One of the most frequent and less serious criticisms that comes across my desk is that immigration is bad because non‐citizens vote illegally in such large numbers that sway elections. A new report by James D. Agresti, pushed by some news outlets, argues that the number of noncitizens who illegally voted in 2020 substantially increased Biden’s vote share but did not affect the outcome of the election. It has been illegal for non‐citizens to vote for federal elected officials since 1996, so these noncitizen voters would all be breaking federal law. Is the Agresti paper reliable? Are large numbers of noncitizens voting in federal elections to such an extent that several states voted for Biden as a result?
No, but to understand why you have to follow how the Agresti paper arrived at its conclusion. The Agresti report relies on a peer‐reviewed academic paper by political scientists Jesse T. Richman, Gulshan A. Chattha, and David C. Earnest that was published in 2014 that estimates the rate at which noncitizens voted for president in 2008. Their paper relies upon responses to the Cooperative Congressional Election Study (CCES) for the 2008 election that found a substantial proportion of noncitizens voted in that year. The Agresti paper combined two figures from the Richman, Chattha, and Earnest paper to get their primary estimate that 15.8 percent of non‐citizens voted in 2008. Agresti then apples that 15.8 percent rate to the non‐citizen population in swing states in 2020 to reach their conclusion.
The big problem, as explained in two succinct pieces, is that non‐citizens voting illegally is a small subset of a small population of Americans measured in the CCES survey. In the CCES survey, as in any survey, a certain number of respondents click the wrong box. Thus, some respondents will incorrectly click that they are non‐citizens by accident and that they voted. Or they will make any number of other errors. This general problem is called measurement error and it afflicts every survey. These errors are common in surveys, but if it surveys enough people and there isn’t a tragic flaw in design that causes large numbers of people to make the same error, then it doesn’t matter much for the final result.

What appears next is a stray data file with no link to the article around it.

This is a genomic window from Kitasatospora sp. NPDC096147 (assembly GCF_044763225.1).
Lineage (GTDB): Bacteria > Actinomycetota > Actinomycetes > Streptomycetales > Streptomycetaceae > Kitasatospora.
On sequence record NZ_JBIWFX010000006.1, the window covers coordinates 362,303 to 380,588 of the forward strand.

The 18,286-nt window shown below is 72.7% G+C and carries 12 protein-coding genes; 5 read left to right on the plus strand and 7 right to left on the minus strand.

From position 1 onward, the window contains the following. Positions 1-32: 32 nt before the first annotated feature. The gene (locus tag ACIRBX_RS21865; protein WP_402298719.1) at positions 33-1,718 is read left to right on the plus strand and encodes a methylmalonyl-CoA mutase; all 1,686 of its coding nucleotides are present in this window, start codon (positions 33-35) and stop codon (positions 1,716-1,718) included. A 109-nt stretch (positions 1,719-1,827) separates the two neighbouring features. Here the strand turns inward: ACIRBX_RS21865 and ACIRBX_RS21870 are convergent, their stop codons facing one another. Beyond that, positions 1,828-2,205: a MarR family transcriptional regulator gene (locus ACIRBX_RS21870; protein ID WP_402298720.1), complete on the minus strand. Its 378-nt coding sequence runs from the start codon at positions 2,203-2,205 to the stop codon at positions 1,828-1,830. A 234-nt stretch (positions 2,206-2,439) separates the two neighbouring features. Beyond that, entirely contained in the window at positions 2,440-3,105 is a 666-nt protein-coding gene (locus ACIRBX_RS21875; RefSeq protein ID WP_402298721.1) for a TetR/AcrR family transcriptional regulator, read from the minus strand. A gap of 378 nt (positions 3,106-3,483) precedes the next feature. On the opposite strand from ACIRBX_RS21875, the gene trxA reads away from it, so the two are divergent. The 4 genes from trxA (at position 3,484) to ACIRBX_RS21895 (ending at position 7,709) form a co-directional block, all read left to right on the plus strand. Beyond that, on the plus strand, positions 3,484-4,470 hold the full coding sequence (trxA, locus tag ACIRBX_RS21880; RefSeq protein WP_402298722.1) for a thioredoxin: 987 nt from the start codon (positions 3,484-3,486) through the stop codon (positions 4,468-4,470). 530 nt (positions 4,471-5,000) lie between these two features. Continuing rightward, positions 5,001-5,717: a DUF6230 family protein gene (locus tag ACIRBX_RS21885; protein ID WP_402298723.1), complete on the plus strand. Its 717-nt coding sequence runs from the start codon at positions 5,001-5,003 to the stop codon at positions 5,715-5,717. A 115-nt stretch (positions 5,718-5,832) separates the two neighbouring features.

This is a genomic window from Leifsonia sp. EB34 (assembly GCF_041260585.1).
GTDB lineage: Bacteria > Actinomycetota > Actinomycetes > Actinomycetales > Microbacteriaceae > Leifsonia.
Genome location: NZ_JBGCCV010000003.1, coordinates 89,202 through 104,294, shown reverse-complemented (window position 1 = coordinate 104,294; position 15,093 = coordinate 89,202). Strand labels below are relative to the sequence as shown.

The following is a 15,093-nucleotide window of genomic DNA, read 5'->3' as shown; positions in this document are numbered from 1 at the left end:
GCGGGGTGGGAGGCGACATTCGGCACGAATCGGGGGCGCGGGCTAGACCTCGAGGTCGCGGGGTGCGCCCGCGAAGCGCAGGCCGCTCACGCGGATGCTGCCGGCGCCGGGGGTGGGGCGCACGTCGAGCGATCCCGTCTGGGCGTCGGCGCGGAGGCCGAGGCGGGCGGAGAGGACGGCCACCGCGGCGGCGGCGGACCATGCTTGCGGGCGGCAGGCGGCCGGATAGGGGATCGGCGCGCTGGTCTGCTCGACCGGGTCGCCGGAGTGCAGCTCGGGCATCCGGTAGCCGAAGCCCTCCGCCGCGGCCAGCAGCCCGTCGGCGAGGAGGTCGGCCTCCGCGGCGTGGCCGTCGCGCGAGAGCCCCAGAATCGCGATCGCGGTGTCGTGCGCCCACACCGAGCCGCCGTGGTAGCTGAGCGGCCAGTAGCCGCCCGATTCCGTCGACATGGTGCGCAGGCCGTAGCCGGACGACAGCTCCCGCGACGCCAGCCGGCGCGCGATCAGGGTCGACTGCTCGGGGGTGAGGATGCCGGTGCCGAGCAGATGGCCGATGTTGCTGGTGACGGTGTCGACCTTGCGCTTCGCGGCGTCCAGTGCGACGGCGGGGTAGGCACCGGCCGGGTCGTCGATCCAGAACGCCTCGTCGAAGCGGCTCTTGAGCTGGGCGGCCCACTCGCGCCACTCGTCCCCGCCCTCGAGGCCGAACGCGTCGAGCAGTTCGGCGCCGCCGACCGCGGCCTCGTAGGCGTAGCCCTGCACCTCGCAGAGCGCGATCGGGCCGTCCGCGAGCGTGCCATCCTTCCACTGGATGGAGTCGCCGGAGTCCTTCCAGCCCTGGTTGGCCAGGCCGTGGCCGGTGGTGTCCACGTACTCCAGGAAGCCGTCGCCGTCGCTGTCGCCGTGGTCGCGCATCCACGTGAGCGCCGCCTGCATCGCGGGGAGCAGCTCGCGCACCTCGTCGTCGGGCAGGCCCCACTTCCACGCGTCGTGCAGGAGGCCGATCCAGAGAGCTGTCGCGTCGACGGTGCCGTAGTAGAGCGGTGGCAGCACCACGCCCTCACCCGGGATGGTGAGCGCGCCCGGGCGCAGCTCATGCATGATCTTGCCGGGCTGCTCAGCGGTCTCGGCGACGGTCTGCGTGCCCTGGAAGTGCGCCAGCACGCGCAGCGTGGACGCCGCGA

The problem is that the authors focused on a small number of non‐citizens in a very large survey that likely accidentally said they were noncitizens who voted when they were really citizens who voted. The CCES survey asked about 20,000 people how they voted and about 19,500 of them said that they were U.S. citizens. Since the CCES is about federal elections, it oversamples citizens who can vote and under sample non‐citizens who can’t vote. In fact, the number of reported non‐citizens in the CCES survey who said they voted in a federal election is just about exactly the number who should have misidentified themselves as non‐citizens in such a large survey:
This problem arises because the survey was not designed to sample non‐citizens, and the non‐citizen category in the citizenship question is included for completeness and to identify those respondents who might be non‐citizens. We expect that most of that group are in fact non‐citizens (85 of 105), but the very low level of misclassification of citizens, who comprise 97.4 percent of the sample, means that we expect that 19 “non‐citizen” respondents (16.5 percent of all reported non‐citizens) are citizens who are misclassified. And, those misclassified people can readily account for the observed vote among those who reported that they are non‐citizens [emphasis added].
Survey misuse, misdesign, and misinterpretation is a serious problem that we all witnessed right after the 2020 election. This strain of research appears to be another instance of that. There are likely many problems with America’s voting system and there is no doubt that a non‐zero number of non‐citizens illegally voted, but there is no good evidence that noncitizens voted illegally in large enough numbers to actually shift the outcome of elections or even change the number of electoral votes.